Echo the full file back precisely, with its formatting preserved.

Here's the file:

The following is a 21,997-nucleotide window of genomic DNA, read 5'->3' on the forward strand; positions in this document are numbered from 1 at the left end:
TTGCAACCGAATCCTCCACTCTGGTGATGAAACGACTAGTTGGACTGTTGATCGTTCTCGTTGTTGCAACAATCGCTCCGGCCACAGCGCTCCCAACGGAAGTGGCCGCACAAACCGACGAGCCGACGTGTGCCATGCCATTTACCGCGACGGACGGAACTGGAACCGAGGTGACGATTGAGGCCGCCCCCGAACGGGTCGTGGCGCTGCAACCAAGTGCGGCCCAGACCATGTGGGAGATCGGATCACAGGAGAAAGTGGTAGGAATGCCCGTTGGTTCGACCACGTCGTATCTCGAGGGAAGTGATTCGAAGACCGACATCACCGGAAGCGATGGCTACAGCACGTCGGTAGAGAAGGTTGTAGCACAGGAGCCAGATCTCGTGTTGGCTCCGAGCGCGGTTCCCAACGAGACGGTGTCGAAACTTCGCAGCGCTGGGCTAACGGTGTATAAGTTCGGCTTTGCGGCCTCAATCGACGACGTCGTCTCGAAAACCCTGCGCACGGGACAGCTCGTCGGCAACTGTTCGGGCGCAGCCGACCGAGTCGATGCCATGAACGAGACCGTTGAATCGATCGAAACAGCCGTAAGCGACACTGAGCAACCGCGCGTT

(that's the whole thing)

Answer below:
The following is a 21,997-nucleotide window of genomic DNA, read 5'->3' on the forward strand; positions in this document are numbered from 1 at the left end:
TTGCAACCGAATCCTCCACTCTGGTGATGAAACGACTAGTTGGACTGTTGATCGTTCTCGTTGTTGCAACAATCGCTCCGGCCACAGCGCTCCCAACGGAAGTGGCCGCACAAACCGACGAGCCGACGTGTGCCATGCCATTTACCGCGACGGACGGAACTGGAACCGAGGTGACGATTGAGGCCGCCCCCGAACGGGTCGTGGCGCTGCAACCAAGTGCGGCCCAGACCATGTGGGAGATCGGATCACAGGAGAAAGTGGTAGGAATGCCCGTTGGTTCGACCACGTCGTATCTCGAGGGAAGTGATTCGAAGACCGACATCACCGGAAGCGATGGCTACAGCACGTCGGTAGAGAAGGTTGTAGCACAGGAGCCAGATCTCGTGTTGGCTCCGAGCGCGGTTCCCAACGAGACGGTGTCGAAACTTCGCAGCGCTGGGCTAACGGTGTATAAGTTCGGCTTTGCGGCCTCAATCGACGACGTCGTCTCGAAAACCCTGCGCACGGGACAGCTCGTCGGCAACTGTTCGGGCGCAGCCGACCGAGTCGATGCCATGAACGAGACCGTTGAATCGATCGAAACAGCCGTAAGCGACACTGAGCAACCGCGCGTT